So how do people measure inbreeding? For example, how do we know if our parents (let’s call them John and Jane) are closely related?

If we have John and Jane’s family trees, we can answer this question. We look at how far we must go back in their family trees before we get to a common ancestor.

Does Inbreeding Matter?

Finally, why should we care about inbreeding? Because the children can end up with serious problems. To understand why, we need to step back and talk about genes.

Genes are stretches of DNA that each have the instructions for one small part of us.

They are like individual recipes in the cookbook that is our DNA. We have genes for eye color, blood type, and many other important traits.

Remember we have two sets of DNA, one from mom and one from dad. This means we actually have two copies of our genes too.

Making viruses that attack other viruses

-A high school student from Ghana

May 17, 2016

We can’t make a virus that works like our immune system. But we just might be able to make one that works a bit like the immune system in some bacteria. This system is called CRISPR.

Bacteria basically use a very simple immune system that finds the DNA of viruses and cuts it into pieces. When the viral DNA is cut, the virus can’t make new viruses. It is dead.

The guide RNA travels through the cell looking for a DNA that has those 18 bases. To get the CRISPR/Cas system working, the DNA and RNA must match at all 18 bases (click here to see how this matching works). If they don’t match, the RNA will keep looking. 

This is important because if the RNA matches any DNA in the bacteria or patient, then CRISPR/Cas will cut that DNA too. This can mess up the bacterial or patient’s DNA causing problems.

Using Viruses to Cure Diseases

In some ways, a form of killer viruses are being used in real life!

For some diseases, such as sickle cell anemia or cystic fibrosis, we know that there is just one gene that causes all of the problems. It has a mistake in it that we can’t fix (at least not right now).

What if we could get a fixed copy of that gene into the cells that need it?  Scientists are working on this right now and are using viruses to deliver the fixed gene.

Mom and daughter do not share same relatives

-A curious adult from Colorado

May 12, 2016

You can be related on a family tree but see no shared DNA. (BroderickFlickr)

In this image, each pair (except for the X and the Y) are represented by a long rectangle with a pinch in the middle. So each rectangle is actually a representation of a pair of chromosomes.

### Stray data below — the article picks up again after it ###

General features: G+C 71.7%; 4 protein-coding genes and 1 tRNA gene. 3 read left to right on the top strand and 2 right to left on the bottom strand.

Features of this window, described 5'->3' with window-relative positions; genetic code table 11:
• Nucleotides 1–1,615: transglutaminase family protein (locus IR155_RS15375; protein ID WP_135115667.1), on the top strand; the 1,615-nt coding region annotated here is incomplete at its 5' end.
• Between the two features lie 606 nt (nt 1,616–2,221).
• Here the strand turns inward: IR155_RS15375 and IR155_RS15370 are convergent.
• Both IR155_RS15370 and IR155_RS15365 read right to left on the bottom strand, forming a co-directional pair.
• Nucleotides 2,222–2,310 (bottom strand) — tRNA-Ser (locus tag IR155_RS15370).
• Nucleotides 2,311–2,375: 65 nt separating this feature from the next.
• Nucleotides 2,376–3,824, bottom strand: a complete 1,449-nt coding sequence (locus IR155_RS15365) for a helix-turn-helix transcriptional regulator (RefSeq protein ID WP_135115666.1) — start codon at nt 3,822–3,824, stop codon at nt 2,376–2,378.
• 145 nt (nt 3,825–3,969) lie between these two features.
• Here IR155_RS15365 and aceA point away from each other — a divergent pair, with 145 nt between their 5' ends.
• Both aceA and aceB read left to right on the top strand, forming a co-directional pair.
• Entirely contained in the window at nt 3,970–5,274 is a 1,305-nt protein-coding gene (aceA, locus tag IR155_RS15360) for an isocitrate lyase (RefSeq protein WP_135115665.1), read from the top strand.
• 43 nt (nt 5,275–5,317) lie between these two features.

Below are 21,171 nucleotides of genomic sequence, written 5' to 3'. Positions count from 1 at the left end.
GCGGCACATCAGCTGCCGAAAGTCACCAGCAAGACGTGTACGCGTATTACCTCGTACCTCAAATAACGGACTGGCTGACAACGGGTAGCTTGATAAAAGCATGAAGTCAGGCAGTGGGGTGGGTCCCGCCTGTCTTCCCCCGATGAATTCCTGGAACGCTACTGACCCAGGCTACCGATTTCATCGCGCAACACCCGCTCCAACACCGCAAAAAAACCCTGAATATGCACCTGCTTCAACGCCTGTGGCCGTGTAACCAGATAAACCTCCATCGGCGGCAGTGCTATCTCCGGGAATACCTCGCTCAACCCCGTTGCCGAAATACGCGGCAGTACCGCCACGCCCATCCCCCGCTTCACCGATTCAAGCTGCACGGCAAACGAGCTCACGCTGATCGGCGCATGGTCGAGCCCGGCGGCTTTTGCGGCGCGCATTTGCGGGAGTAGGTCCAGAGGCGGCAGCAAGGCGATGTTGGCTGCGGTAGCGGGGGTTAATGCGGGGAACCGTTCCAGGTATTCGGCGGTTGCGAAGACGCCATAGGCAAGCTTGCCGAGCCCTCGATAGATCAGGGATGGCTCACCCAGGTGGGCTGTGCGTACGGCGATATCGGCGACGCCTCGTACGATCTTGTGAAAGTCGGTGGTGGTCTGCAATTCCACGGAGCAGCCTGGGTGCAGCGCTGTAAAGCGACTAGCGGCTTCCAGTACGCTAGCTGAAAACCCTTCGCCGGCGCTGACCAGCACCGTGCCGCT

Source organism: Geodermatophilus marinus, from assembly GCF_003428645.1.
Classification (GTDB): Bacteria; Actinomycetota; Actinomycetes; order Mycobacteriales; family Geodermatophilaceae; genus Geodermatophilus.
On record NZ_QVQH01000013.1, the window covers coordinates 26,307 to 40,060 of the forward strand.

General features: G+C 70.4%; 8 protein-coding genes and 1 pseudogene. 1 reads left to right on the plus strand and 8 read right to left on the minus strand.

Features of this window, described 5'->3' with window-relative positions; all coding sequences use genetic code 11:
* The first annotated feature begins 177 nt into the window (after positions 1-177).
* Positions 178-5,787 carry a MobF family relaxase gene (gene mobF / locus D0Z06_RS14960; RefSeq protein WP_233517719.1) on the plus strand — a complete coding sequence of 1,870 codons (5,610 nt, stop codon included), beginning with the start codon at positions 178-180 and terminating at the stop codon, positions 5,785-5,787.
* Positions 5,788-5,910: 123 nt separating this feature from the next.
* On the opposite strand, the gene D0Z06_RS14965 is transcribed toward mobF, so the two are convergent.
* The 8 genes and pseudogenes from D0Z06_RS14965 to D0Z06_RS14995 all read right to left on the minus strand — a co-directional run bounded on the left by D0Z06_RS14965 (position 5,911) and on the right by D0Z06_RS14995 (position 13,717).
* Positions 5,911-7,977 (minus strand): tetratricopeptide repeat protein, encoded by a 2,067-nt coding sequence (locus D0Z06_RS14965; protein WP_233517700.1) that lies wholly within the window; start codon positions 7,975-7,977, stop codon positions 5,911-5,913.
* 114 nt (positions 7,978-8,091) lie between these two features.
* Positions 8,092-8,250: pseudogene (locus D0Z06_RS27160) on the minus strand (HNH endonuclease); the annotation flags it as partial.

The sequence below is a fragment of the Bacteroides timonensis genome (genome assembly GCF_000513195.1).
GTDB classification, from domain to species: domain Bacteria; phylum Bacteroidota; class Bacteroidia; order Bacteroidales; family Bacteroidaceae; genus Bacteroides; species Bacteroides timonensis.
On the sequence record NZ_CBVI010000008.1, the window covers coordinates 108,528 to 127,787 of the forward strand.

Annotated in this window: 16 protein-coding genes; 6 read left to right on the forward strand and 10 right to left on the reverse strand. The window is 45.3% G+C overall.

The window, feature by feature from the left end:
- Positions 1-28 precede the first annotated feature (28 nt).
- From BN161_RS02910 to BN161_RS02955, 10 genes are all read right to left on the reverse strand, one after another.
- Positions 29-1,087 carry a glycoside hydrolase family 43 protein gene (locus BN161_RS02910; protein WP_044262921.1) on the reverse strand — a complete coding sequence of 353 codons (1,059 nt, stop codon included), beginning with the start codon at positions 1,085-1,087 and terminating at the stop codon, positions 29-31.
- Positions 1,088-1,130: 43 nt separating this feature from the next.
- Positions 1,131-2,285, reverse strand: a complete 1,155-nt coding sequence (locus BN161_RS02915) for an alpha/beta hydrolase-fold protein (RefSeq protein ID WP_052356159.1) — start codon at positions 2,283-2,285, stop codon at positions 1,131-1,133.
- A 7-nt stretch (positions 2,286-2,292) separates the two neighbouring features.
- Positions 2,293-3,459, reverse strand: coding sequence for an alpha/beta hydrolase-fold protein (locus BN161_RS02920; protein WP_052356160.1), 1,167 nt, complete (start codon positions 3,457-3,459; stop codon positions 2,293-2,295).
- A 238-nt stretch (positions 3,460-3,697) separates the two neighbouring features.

The DNA I share with this relative is that little blue box on chromosome 7. That is all of the shared DNA that this test can see.

Since this is a light blue box, this means that the DNA is only on one of the chromosome 7’s in this pair. This is what they are trying to tell you with the term “half-identical.”

We Get Half Our DNA from Mom (and Half from Dad)

As I said, for the most part, our chromosomes come in pairs. One from each pair comes from mom and the other comes from dad.

This means that when we have kids, we pass only one from each pair to our child. And the one the child gets is chosen at random.

Let’s imagine that your mom has the same pair of chromosomes that I showed earlier:

Why CRISPR is revolutionary and how it works

May 4, 2016

-A curious adult from California

CRISPR is a game changing DNA editing tool that has already revolutionized biology and may be set to do the same for medicine. It is a game changer.

What makes it such a breakthrough is how easy it is to program it to go to a specific spot in a cell’s DNA (its genome). This is quite a feat given that the right spot is somewhere in the six feet of 6 billion microscopic DNA letters scrunched together inside of a microscopic cell.

Getting There

DNA is made up of four bases: A, G, C, and T. The instructions for you are written with a long string of 6 billion or so of these four bases.

CRISPR relies on something Watson and Crick figured out back in 1953—A always pairs with T and G with C. This underpins why a cell can easily copy its DNA when it gets ready to divide, how a cell reads its genes and lots of other aspects of how a cell works.

Getting More Efficient

If CRISPR could do this in most cells, we’d be able to cure a whole lot of genetic diseases. But it can’t.

It takes real effort to get 5% of cells to have their DNA changed in the right way. And when that happens, often many more cells have damaged DNA instead of edited DNA.

So the next steps are really to get more cells with changed DNA and fewer cells with damaged DNA.

half siblings with common dad DNA sharing

-A curious adult from Illinois

April 22, 2016

You are more likely to have more DNA in common with your half-sisters than with your half-brother. But this is not a for sure thing. It is definitely possible that you happen to share more DNA with your half-brother.

The usual satisfying genetics answer right?

It turns out that half-siblings share 25% of their DNA on average. But this is only an average.

X Really Does Mark the Spot

First let’s go over the easy part—why half-sisters with a shared dad have more DNA in common on average than does a half-sister and half-brother.

For this we are going to just focus on the X and Y chromosomes. Here is an image that tries to show what each parent’s X and Y chromosome pairs look like:

Mixing and Matching

In the last image, each parent passed down a whole chromosome. So mom 1 passed her green chromosome down to her son and so on.

What this means, of course, is that the brother and sister, your half-siblings, end up sharing no DNA on their X chromosomes because she got the black X and he got the green one.  Reality is a bit more complicated and is more like this: